The Best Options for Repaying Student Loans After You Graduate

By Caroline Kurzawa

Today, the average student takes out approximately $30,000 in loans to pay for a college education. From 2009 to 2019, there has been roughly a 26% increase in the amount that students have borrowed.

Filing out the Free Application for Federal Student Aid (FAFSA) can be confusing enough, and then students are faced with the choice about what loans to accept even though they may not know exactly what the different types of loans mean.

Elizabeth Conway, a recent University of Georgia graduate, remembers not understanding what accepting loans meant back when she was 18 years old.

“I don’t know anything about the world,” Conway said. “How is this fair that I had to make this decision?”

Unfortunately, many students find themselves in this position, as their inexperience leaves them uncertain about the financial responsibility that loans entail.

A common mistake that many students make when taking out loans is accepting all of the loans that are made available to them. It is more beneficial for students to carefully consider and plan out what you actually need versus what is offered.

“Just because you qualify for a student loan, doesn’t mean you should take that student loan,” said Sheri Worthy, head of the financial planning, housing and consumer economics department at the University of Georgia.

Just as there are many types of loans, there are many different ways to plan to pay back those loans. For many loans, students are given a six-month grace period between graduation and when their first loan payment is due. Students may choose to take advantage of this window and save up, or students can go ahead and begin to pay down the loan.

Students are also faced with the choice to either pay back their loans with large lump sum payments or making the regular minimum monthly payment.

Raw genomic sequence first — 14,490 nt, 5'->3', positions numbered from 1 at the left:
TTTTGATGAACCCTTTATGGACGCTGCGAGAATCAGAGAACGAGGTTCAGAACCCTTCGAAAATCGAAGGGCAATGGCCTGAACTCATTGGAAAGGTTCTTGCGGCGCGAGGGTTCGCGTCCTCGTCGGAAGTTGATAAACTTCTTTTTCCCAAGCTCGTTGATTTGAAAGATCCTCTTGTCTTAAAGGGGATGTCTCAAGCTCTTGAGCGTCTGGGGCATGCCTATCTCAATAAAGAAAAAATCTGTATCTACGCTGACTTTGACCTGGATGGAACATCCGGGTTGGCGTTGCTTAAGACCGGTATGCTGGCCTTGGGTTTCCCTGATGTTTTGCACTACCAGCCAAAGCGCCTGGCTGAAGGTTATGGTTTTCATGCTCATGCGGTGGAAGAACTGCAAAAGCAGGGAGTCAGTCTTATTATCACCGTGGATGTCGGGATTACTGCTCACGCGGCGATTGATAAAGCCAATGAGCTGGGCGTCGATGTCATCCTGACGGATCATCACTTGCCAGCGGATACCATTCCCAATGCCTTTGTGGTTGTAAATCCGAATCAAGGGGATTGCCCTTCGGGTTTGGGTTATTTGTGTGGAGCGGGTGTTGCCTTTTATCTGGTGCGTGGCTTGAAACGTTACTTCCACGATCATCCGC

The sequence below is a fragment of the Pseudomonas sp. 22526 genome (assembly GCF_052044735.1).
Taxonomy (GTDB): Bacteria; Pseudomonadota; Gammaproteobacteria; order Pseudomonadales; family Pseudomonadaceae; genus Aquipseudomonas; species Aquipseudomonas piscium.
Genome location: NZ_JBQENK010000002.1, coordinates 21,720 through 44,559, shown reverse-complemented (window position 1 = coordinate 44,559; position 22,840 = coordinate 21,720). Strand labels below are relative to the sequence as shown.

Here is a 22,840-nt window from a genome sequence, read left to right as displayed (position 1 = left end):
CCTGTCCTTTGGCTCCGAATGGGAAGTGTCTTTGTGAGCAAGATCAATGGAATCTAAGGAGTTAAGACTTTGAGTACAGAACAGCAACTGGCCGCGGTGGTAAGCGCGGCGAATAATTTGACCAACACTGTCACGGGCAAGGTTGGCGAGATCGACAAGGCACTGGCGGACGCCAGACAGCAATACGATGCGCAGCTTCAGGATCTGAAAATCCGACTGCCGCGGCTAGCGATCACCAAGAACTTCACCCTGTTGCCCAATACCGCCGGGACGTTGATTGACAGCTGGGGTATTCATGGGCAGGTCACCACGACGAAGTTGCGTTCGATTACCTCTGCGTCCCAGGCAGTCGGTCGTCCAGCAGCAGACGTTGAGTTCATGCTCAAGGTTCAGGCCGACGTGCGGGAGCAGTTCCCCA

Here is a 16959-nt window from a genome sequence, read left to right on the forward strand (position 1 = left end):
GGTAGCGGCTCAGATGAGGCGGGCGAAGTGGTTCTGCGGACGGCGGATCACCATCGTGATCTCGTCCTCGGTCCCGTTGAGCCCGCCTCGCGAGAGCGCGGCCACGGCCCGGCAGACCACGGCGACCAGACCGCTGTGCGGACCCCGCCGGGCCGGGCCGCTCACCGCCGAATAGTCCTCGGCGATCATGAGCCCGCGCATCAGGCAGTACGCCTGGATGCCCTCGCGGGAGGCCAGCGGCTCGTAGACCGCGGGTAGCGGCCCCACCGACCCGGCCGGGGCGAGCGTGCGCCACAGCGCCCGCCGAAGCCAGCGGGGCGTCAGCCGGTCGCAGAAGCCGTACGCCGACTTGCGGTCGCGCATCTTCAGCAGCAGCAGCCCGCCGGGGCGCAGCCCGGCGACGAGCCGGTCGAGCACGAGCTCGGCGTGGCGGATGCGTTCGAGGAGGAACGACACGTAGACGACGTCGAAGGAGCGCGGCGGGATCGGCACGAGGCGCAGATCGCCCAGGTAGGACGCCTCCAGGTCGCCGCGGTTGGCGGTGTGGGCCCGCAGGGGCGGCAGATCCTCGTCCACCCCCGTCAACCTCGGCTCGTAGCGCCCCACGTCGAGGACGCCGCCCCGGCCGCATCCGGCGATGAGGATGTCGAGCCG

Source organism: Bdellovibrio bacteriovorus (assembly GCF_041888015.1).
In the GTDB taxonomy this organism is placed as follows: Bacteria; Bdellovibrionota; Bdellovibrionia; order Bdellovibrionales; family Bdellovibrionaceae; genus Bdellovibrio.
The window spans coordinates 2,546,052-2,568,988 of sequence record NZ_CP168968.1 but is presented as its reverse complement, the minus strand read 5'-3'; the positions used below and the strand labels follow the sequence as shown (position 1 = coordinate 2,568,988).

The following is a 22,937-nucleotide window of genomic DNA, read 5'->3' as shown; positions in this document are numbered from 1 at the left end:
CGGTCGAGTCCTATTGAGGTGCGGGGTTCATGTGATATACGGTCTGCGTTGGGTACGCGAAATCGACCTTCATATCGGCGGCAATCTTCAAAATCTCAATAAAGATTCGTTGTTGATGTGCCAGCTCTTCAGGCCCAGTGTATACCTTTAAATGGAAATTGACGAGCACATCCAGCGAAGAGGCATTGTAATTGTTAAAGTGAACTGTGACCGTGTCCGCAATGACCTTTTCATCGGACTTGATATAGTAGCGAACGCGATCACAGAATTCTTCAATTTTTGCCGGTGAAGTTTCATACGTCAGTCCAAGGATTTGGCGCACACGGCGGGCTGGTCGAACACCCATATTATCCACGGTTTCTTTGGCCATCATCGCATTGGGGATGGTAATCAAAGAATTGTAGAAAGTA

Conway said that her debt is not the “huge, scary number” it could be since she also received scholarships to help pay for her education, but paying off her debt through monthly payments will still take some time before she can check it off her list.

This decision to pay a lump sum is best considered in relation to other debt students may have, such as credit card bills, according to Worthy. If you have the funds, paying a large lump sum may be helpful because you avoid having your payments go toward interest. If you want to stay on a regular payment schedule but want to make sure your payment is going toward the principal, confirm the details of payment with your lender.

There are also ways to defer your loan repayments if you are still continuing education or joining the military.

“One of the reasons I continued with a master’s degree was to defer my student loan payment because I didn’t have a job…I graduated into a recession. And then the same thing happened when I graduated with my master’s. It was another recession,” Worthy said. “So, I got a Ph.D. to defer my student loans longer and eventually got a Ph.D. out of it.”

Communicating with your lender is key if you run into trouble with payments. You can negotiate a forbearance of your loan, where you put the loan payments on hold based on an agreement between you and the lender until you are able to resume payment.

Student loans are not likely to go away anytime soon. However, there are ways to be smart about how you handle your debt and what loans you accept.

“Getting a college degree is still a really valuable thing, and so, if borrowing money to make that happen is necessary, then it’s absolutely something you should borrow money for,” Worthy said.

Caroline Kurzawa is studying journalism at the University of Georgia. She is a 2020 Cox-SABEW Fellow, a training program in partnership with UGA’s Cox Institute for Journalism Innovation, Management & Leadership.  

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